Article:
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I've used a clipping mask to obtain the top ribbon, but I was wondering how I could get the same effect with the bottom ribbon, where the ribbon is filled in with the horizontal lines.

Thanks in advance, Michael

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I don't really understand. The method would be the same for both images. –  Scott Oct 21 '13 at 20:05
    
The top ribbon required me to create a box that fully contained the horizontal lines. The bottom ribbon does not contain the horizontal lines in full, but the lines actually overflow out of the ribbon. This doesn't let me use a clipping mask. I was wondering if there is some sort of invert clipping mask that could do what I want. –  M.Y. Oct 21 '13 at 20:08
    
Anyone have any ideas? –  M.Y. Oct 21 '13 at 20:48
1  
I don't understand at all. By definition a clipping mask HIDES items outside a shape's boundaries. Can't you simply select a ribbon shape and the lines and choose Object > Clipping Mask > Make? –  Scott Oct 21 '13 at 21:49
    
Scott is correct, but we can go one further, using the pathfinder tool panel (see comment below). –  Mike Kormendy May 7 at 6:05

2 Answers 2

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I think what you are asking is how to get the squiggly lines in the ribbon.

One way you could do it is..

  • Select the layer with the squiggly lines.
  • Ctrl+Click on the layer with your ribbon (the one you want the pattern on).
  • On your layer window/tab, click on the "Add layer mask" button.

This is the most simplest way I can think of doing it. But if you wanted the squiggly lines to bend with your ribbon, that's going to take some work.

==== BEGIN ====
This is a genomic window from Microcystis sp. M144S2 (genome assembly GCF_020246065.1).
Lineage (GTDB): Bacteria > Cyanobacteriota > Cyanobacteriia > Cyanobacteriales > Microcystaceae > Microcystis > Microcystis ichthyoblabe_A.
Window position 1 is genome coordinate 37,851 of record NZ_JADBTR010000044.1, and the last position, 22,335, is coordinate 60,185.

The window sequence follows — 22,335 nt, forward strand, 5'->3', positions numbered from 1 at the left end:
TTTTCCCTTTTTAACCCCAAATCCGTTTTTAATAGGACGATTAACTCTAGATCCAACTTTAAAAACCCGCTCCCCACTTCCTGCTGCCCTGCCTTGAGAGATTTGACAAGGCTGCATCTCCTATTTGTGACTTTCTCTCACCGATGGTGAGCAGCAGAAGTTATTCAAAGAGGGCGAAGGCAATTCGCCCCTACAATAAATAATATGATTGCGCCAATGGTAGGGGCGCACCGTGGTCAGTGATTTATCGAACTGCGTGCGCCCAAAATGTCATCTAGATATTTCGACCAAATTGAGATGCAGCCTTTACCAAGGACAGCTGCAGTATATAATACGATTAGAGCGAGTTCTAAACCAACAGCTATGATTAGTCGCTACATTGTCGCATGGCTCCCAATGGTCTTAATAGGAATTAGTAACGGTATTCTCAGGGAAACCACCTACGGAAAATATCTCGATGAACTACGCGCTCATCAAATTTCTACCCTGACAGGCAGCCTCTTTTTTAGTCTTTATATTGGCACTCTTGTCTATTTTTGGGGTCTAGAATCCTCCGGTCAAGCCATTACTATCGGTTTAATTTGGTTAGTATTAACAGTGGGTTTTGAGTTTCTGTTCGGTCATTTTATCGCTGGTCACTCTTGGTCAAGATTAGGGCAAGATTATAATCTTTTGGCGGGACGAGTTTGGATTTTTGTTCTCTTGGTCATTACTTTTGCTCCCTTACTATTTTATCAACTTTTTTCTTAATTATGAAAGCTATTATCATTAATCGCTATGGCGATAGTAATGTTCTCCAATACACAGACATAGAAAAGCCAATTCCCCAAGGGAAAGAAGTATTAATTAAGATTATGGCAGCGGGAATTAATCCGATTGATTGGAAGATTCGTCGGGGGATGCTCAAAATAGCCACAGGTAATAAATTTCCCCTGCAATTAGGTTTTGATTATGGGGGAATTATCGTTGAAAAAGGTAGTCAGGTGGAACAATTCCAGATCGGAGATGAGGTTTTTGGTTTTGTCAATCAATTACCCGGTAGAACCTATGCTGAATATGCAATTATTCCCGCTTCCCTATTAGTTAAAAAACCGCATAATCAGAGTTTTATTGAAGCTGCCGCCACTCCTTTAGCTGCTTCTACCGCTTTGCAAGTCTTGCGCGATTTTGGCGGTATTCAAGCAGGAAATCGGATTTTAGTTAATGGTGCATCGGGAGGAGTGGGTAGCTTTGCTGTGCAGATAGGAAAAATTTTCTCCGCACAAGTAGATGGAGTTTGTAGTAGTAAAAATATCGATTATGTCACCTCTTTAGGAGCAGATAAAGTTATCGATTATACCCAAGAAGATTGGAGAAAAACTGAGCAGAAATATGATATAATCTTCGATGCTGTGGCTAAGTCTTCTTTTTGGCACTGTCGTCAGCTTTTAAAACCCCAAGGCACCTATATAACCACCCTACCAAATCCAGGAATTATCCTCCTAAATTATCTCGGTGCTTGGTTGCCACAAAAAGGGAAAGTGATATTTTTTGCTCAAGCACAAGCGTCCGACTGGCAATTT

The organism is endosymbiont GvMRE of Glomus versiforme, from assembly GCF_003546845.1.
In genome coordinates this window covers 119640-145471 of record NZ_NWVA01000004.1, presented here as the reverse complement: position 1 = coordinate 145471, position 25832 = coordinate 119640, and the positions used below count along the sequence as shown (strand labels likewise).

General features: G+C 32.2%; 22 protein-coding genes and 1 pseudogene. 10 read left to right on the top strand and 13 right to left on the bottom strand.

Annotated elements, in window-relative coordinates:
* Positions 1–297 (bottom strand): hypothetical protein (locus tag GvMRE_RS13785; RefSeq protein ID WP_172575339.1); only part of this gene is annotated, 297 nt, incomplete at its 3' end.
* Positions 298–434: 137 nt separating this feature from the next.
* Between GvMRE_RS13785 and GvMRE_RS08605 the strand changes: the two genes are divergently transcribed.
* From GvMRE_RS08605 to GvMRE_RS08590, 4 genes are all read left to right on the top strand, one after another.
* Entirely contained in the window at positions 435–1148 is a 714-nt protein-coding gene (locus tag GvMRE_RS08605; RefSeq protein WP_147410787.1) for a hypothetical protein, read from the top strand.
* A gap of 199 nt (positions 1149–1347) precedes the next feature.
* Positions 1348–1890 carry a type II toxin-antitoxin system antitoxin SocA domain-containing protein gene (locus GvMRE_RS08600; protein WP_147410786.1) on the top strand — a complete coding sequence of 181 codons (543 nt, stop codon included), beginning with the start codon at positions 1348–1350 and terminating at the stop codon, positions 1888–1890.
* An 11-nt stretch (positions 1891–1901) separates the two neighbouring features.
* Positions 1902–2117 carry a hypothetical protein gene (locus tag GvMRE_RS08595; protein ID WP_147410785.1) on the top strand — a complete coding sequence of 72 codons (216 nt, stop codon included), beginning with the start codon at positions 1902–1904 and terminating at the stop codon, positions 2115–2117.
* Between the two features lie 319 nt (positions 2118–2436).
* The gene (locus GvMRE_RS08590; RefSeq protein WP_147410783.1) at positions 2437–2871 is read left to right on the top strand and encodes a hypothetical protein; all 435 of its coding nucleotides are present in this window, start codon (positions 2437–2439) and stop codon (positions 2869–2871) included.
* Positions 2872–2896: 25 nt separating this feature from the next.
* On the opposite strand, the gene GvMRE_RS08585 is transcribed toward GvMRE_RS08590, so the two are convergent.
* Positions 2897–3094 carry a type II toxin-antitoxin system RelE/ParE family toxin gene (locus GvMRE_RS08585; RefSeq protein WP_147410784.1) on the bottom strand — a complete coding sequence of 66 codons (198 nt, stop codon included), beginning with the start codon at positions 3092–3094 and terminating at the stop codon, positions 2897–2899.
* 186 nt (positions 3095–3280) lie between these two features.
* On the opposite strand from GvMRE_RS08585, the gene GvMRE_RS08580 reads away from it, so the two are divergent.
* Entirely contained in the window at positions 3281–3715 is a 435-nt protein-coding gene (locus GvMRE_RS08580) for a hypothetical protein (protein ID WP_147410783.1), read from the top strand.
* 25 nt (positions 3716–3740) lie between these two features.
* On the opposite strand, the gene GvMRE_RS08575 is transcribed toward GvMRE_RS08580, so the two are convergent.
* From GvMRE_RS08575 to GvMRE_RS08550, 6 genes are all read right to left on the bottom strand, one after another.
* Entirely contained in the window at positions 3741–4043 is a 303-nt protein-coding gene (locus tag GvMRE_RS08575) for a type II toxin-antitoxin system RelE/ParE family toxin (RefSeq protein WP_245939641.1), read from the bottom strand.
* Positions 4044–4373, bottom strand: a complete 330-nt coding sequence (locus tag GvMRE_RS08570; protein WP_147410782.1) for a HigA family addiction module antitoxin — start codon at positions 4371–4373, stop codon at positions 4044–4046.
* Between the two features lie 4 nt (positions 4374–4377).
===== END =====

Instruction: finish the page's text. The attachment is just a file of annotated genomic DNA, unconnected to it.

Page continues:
To align the pattern with the arch of the ribbon..

  • -Divide the ribbon in half, vertically( so you have left and right pieces). Delete one half and keep the other.
  • Select your squiggly line layer. Go to Edit > Transform > Warp
  • Play around with warping the lines until you get your desired effect.
  • Follow masking instructions from above.
  • Duplicate the layers to create a mirrored half.

If you follow the above, you will notice that your mirrored squiggly lines may not look too great. If you are up for the challenge, I suggest you try warping the entire squiggly line layer to fit the curve of your ribbon.

I hope this was helpful. Good luck.

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The warping works wonderfully, thanks. The problem I've had all along was that when I make the clipping mask, everything becomes transparent. Any insight? –  M.Y. Oct 23 '13 at 17:21
    
Nevermind, the problem was that the ribbon consisted of 3 different objects which were grouped. I ungrouped them, clipped each part separately, and grouped them afterwards. Thank you! –  M.Y. Oct 23 '13 at 17:56
    
@MichaelYom Your title asks something else completely different that this answer would not be appropriate for, I would change the title of your question to be more precise in what you are asking to achieve. –  Mike Kormendy May 7 at 6:07

To answer the title of creating an "inverse clipping mask" .. you do this by:

  1. selecting your two objects (traditionally the clipping mask is the layer above the object to clip)
  2. open your pathfinder panel
  3. press the option/alt key and click the Minus Front (2nd Shape Mode icon) at the same time

This creates a compound path with the mask shape as an inverse clipping mask.

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